Page  185 ï~~Dynamic Intonation for Keyboard Instruments Roger C. Munck-Fairwood Department of Computer Science, University of Copenhagen Universitetsparken 1, DK-2100 Copenhagen, Denmark rogf~diku.,dk Abstract Two schemes for dynamic tuning of a standard keyboard are presented. The first is tonality-based where the sequence of notes being played is used to infer the tonality at any time; this information is used to select a non-equal-tempered tuning. The second scheme is chord-based and aims to keep the currently sounding intervals pure. Finally, a way of combining these two schemes is presented. 1 Introduction The standard keyboard adopts the compromises of 12 notes per octave and equal tempering. The availability of electronically tunable sound generators opens up the possibility of automatically achieving (near-) perfect intonation, rather than the usual approximations to perfect intervals. The practicalities of fine-tuning each note of a synthesizer dynamically (i.e. during performance) are surmountable; the more challenging problem - rarely addressed - is to decide what pitches to assign to notes. We are not considering here the following: keyboards having more than 12 keys per octave; nonclassical harmony; and input in some form of a score (facilitating note prediction and tonality inference). The system is given only the knowledge of the sequence of notes being played. While several authors [CMJ, 1987] have studied the problem of assigning frequencies to notes to achieve, for example, 'perfect' or more consonant intervals, it still seems unclear what the actual requirements are for the pitches of notes in a real musical context where melodic and harmonic considerations may conflict. It may be thought that 'just' intonation is the ideal (although limited in range of usable tonalities (keys)). Here, tonic, dominant and subdominant chords are perfectly consonant. However, even this intonation is unacceptable in practice because it follows that the chord on the supertonic (II) is far from consonant. Thus, even a 'just' intonation which could be adapted to different tonalities (manually or automatically) is virtually useless. This is the reason why other non-equal temperings have been used historically, e.g. meantone, which gives reasonable approximations to consonant intervals in a limited range of tonalities. A poorer approximation is the ubiquitous equal temperament which has the advantage of being acceptable (to some listeners) - although equally poor - in all tonalities. We present here two major areas of improvement to non-equal static approximations (such as meantone) in order to achieve closer approximations to consonant intervals: * An automatically movable tonality-base applied to a good non-equal approximation (e.g. meantone). * Finer tuning of the approximated intervals according to the chord currently being sounded. We now examine these two approaches and then see how they can be combined. 2 Movable tonality base Meantone tempering is still used for some pipe organs and gives good results (although not perfect) in a small range of tonalities. We suggest here making the base of the approximation move according to the sequence of notes being played. This requires some kind of tonality inference [Longuet-H., 1987,Holtzman, 1977], a task which is in general difficult, possibly ambiguous and to some degree subjective. However, our approach here (which we believe is novel) is to capitalize on the facts that (a) the almost unavoidable ambiguities in inferred tonality are likely to lie in a harmonically related neighbourhood and (b) a non-equal tempering is likely to sound reasonable in a neighbourhood related harmonically to the base tonality. For example, if the actual tonality of the music being played was A major and the inferred tonality E major (an error of one sharp too many), then the tuning would be based on E major; but this would give reasonable results for the music played in A major. ICMC Proceedings 1994 185 Interactive Performance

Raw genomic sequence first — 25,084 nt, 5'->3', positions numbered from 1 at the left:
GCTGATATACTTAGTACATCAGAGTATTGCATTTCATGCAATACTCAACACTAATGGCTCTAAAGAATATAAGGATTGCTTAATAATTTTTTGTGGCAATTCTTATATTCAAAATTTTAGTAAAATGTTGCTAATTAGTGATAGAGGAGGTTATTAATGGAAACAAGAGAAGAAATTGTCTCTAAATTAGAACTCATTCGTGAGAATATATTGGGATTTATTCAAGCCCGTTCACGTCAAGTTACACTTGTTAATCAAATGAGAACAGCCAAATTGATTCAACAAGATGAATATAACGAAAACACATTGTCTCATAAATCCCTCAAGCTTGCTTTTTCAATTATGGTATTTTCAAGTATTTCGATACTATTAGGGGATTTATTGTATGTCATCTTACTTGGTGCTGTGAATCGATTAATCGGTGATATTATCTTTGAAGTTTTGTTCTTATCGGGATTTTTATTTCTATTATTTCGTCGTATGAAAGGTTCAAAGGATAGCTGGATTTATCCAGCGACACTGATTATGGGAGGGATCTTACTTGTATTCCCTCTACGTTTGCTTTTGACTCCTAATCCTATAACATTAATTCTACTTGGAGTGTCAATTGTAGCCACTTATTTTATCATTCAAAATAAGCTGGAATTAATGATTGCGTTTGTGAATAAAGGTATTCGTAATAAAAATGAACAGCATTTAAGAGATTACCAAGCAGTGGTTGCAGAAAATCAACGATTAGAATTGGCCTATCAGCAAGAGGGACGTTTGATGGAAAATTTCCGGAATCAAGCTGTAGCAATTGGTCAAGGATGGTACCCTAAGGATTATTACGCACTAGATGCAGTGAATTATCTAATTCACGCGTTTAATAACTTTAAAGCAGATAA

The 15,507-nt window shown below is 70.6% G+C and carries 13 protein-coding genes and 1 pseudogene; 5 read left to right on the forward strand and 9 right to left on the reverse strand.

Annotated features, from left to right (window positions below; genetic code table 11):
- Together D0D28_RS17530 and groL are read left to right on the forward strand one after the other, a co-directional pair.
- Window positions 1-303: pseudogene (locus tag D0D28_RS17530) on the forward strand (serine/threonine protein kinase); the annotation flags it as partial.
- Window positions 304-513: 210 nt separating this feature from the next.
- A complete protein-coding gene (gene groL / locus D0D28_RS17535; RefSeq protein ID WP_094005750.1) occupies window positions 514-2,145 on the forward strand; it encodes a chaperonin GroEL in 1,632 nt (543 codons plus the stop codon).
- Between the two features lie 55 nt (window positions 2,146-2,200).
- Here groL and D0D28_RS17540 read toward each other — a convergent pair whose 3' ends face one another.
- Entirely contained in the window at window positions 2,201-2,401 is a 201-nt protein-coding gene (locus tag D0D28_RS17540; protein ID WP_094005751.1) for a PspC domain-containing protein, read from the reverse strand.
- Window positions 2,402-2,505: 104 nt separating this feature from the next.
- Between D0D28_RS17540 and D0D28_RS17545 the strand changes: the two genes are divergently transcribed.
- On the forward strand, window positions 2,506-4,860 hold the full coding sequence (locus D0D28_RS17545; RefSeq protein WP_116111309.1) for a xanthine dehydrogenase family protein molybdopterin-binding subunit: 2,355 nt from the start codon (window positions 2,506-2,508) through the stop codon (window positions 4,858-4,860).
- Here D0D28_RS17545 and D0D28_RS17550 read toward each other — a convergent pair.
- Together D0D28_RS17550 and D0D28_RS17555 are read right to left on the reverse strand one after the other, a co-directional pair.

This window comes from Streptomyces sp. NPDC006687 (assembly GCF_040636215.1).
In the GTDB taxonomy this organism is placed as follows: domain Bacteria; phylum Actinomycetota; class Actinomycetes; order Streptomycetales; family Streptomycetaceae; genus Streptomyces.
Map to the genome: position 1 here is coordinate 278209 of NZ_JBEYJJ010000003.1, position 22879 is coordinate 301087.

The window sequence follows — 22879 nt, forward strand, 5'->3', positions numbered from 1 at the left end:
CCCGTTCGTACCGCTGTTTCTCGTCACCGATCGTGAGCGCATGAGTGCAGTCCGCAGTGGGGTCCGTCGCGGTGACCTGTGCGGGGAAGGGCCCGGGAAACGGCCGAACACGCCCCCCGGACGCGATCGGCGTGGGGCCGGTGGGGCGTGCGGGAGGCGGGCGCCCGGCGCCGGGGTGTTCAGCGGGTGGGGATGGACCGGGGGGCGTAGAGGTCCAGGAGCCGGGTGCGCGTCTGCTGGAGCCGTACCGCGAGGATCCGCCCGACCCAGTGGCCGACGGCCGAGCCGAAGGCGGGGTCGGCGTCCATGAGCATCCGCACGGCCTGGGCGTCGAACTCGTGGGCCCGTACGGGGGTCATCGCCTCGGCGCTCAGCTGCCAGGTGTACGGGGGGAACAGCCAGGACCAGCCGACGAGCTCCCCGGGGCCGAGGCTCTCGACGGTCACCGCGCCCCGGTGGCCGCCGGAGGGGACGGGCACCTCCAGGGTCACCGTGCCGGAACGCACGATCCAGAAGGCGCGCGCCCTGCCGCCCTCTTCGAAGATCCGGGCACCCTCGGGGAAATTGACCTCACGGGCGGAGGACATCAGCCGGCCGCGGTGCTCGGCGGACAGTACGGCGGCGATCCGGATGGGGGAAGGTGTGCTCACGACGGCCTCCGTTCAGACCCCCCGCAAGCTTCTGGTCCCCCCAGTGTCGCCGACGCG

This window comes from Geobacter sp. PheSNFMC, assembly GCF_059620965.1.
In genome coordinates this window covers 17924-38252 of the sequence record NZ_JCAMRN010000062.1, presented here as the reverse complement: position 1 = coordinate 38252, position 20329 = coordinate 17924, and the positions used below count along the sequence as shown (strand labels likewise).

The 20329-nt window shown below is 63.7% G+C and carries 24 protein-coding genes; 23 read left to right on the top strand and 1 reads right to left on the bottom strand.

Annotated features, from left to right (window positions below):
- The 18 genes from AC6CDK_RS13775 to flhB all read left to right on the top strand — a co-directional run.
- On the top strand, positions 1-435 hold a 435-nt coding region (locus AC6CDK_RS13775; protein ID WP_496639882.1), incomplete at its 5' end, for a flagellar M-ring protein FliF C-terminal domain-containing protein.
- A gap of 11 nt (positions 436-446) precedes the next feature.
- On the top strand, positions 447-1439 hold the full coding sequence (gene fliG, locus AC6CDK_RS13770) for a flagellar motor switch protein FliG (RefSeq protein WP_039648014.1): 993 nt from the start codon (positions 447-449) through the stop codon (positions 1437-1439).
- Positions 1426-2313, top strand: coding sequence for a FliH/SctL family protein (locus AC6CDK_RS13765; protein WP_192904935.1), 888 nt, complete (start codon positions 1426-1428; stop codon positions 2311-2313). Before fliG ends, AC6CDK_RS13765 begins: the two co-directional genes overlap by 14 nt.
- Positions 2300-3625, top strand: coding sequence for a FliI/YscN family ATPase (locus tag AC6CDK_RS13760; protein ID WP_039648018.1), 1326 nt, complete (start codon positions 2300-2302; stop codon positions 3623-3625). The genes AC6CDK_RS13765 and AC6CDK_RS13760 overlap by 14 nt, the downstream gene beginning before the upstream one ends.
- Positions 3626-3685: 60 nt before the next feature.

Page  186 ï~~Because of this graceful error tolerance, our method for tonality inference can be very simple. The only input information considered is the 'next note played' (N) (e.g. a 'key-on' MIDI event); the concept of history is implemented by a 'current tonality' variable (T) which only changes when necessary. A necessary change is initiated when N does not belong to the note-set of T. The change in T is the minimum harmonic distance (i.e. minimum number of steps around the 'circle-of-fifths') necessary to accommodate N. Minor tonalities are handled by equating them to their relative majors, since a minor tonality should have the same tonality-base (for tuning purposes) as its relative major. Thus, the note-set of the Cmajor/A-minor tonality is {c, d, e, f, f#, g, g#, a, b }. There are 12 such sets. Each set includes the ascending- and descending-melodic and harmonic minor scale steps as well as the relative major scale steps. This avoids the need to consider any details of note sequences, but makes the system fairly 'inertial' or tolerant to would-be accidentals or essential tonality-inferring notes. Many improvements are of course possible, but this approach is likely to be acceptable given the error tolerance mentioned above. 3 Chord-based intonation Even with perfect tonality inference, the above scheme only provides an approximation to the intervals of a single tonality (e.g. the fifths are not pure in meantone). The alternative strategy considered here is to examine all the notes actually sounding at any one time and adjust their pitches so as to achieve perfect intervals. We consider for simplicity only the cases of major and minor triads, or isolated thirds and fifths. Octaves are assumed to be always perfect. While it is straightforward to determine whether a triad is being sounded it is not at all obvious how to adjust the pitches. Blindly adjusting pitches for perfect intervals can lead to gross pitch drifting (such as can easily occur with a choir). Thus, we adopt a nominal pitch-centre for each note, based on, say, the equal-tempered pitches. Pitch adjustments must not take the notes further than a certain distance from these pitches. However, this compromises the melodic stability since it follows that voices (parts) do not necessarily intone exactly the expected scale steps of the tonality. It can even mean that repeated or tied notes must change pitch to match a changing harmony. We have decided to allow such melodic compromises because (a) melodic intonation is subjectively not as critical as harmonic consonance and (b) this corresponds to the flexibility practiced by groups of non-keyed instruments (where tied notes may in deed change in pitch). 4 Combining techniques A part of our scheme (which we believe to be novel) is to combine the tonality- and chord-based strategies by using the tonality-based pitches as the centre-pitches for the chord-based fine-tuning. Thus, the nominal pitch - from which a note must not wander too far in adapting to other notes - is related to the inferred key and thus is a better approximation than, say, an equal-tempered pitch. Thus, this combined strategy can be thought of either as (a) fine-tuning of a dynamically adapting non-equal tempered scale, or (b) providing keydependent nominal pitches for chord-tuning. In this way, the weaknesses of each strategy can be supported by the other strategy. It also corresponds roughly to the practice of string-orchestra players who both listen-and-adjust and have a sense (aural and tactile) of centre-pitch. 5 Preliminary results Our preliminary results will be presented at the Poster Session. Acknowledgements I thank Marc Walker and Otto Wittner for work on an initial implementation of the tonality-based approach, undertaken at the University of Surrey, U.K. I am grateful for the facilities provided at the Department of Computer Science, University of Copenhagen, Denmark, where this paper was written, and especially thank Jens Arnspang for his encouragement. References [CMJ, 1987] [Holtzman, 1977] [Longuet-H., 1987] Various authors. Special issue on tuning and temperament. Computer Music Journal, 11 (1), 1987. S. R. Holtzman. A Program for Key Determination. Interface, 6: pp. 29-56, 1977. H. C. Longuet-Higgins. Mental Processes, MIT Press, Cambridge, Massachusetts, 1987. Interactive Performance 186 ICMC Proceedings 1994